- Stimulate growth in the real economy: By increasing agricultural productivity, PULSE products stimulate socio-economic development. UNEP estimates that, for every 10% increase in farm yield, there has been an estimated 7% reduction in poverty in Africa and more than 5% in Asia.
The Market for PULSE
The potential sub-Saharan African market for PULSE is large and growing, with irrigation applications most ready to scale. Our report estimates the total current “addressable” market in sub-Saharan Africa for three key PULSE appliances – irrigation pumps, cooling & refrigeration, and agro-processing. Considering only farmers that could – with basic access to credit – afford these appliances, the current “serviceable” market is USD 734 million.
And by just extending credit opportunities to include all farmers that would benefit from such a PULSE product, this market would soar to USD 11.3 billion.
PULSE appliances will also become more accessible in the future. As the technology improves, the cost per unit of performance will go down, even as rural households will have more disposable income to invest due to rising rural incomes. Additionally, as PULSE firms increase their sales, they benefit from economies of scale in manufacturing and distribution.
Taking these expected trends into consideration, the report projects that the serviceable market for just solar water pumps in sub-Saharan Africa will increase from USD 456 million today to USD 1.63 billion by 2030.
Market Interventions to Grow the Market
To maximize the addressibile market and the life-changing impacts that derive from PULSE, interventions in the sector like the ones Lighting Global has undertaken and supported over the past decade in the household off-grid solar sector, will play a critical role. Growing the PULSE market will require policy action, market development, concessional financing, and greater coordination between energy and agriculture actors. Interventions can help reduce retail prices, improve affordability, and expand distribution of PULSE products.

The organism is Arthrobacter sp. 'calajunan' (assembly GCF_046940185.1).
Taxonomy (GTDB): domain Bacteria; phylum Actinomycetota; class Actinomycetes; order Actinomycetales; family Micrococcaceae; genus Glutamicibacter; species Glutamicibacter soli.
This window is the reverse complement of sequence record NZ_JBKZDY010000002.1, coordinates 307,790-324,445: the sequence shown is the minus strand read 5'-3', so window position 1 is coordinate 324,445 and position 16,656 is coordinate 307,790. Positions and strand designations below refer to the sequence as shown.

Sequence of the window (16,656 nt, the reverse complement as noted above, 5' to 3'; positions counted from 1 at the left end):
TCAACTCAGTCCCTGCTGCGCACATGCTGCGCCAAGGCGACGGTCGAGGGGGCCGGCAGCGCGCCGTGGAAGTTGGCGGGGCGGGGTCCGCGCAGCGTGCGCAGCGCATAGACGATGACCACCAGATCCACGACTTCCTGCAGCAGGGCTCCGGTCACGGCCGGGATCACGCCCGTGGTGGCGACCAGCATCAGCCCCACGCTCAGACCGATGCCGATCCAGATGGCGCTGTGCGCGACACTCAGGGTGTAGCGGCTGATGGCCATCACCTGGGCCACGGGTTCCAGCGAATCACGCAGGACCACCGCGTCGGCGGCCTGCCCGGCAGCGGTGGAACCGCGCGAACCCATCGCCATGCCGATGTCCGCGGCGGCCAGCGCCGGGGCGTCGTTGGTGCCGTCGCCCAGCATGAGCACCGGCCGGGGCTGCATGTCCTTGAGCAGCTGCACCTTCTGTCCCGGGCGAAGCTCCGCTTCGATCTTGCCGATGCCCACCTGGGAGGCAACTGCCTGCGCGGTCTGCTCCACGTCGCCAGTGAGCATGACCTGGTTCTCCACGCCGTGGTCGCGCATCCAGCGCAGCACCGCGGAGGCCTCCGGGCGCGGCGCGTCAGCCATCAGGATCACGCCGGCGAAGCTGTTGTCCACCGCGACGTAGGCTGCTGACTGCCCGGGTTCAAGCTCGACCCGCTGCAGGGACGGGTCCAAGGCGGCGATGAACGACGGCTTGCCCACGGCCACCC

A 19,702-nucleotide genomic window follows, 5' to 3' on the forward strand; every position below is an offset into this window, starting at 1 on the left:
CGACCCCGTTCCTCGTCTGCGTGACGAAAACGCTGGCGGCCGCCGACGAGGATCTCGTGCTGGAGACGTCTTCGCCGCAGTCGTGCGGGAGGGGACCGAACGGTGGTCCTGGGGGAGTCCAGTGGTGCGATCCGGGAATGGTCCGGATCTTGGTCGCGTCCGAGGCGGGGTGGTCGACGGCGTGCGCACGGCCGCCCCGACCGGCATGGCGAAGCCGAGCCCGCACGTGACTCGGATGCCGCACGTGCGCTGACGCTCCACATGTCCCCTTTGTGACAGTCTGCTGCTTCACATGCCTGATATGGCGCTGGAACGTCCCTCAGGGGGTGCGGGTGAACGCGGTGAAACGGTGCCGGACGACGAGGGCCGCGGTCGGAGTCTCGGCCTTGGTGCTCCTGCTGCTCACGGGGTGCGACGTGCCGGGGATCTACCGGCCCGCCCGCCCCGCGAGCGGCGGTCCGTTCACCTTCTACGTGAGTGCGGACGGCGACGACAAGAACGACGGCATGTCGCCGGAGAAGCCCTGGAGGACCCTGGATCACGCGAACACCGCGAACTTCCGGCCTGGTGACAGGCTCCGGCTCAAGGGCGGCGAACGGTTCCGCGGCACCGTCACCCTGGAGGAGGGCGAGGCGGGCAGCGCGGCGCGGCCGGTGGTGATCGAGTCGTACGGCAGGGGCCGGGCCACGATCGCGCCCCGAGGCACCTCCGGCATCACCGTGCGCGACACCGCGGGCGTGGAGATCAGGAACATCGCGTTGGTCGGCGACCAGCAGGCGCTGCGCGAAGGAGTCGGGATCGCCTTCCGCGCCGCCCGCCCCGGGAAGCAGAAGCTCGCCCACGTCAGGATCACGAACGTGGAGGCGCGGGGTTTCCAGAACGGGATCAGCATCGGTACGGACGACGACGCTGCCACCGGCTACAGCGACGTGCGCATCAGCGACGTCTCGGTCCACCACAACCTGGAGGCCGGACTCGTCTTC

Two factors will be critical in creating successful PULSE interventions in Africa. First, to unlock market opportunities, agriculture and energy practitioners need to work together to break down constraints that arise in the supply-side energy sector and the demand-side agricultural sector. Secondly, the PULSE sector needs to be viewed across a spectrum of viability, not as one side of a set of binary options; different applications will have different operational and energy requirements. As such, various solutions need to be considered and understood to find the best response to each particular need.
Taking these factors into consideration when targeting interventions will help successfully grow the PULSE market. At the same time, as the innovation that has always characterized the off-grid sector continues to refine products and delivery models, PULSE is well poised to deliver income generating equipment to millions currently living in energy poverty.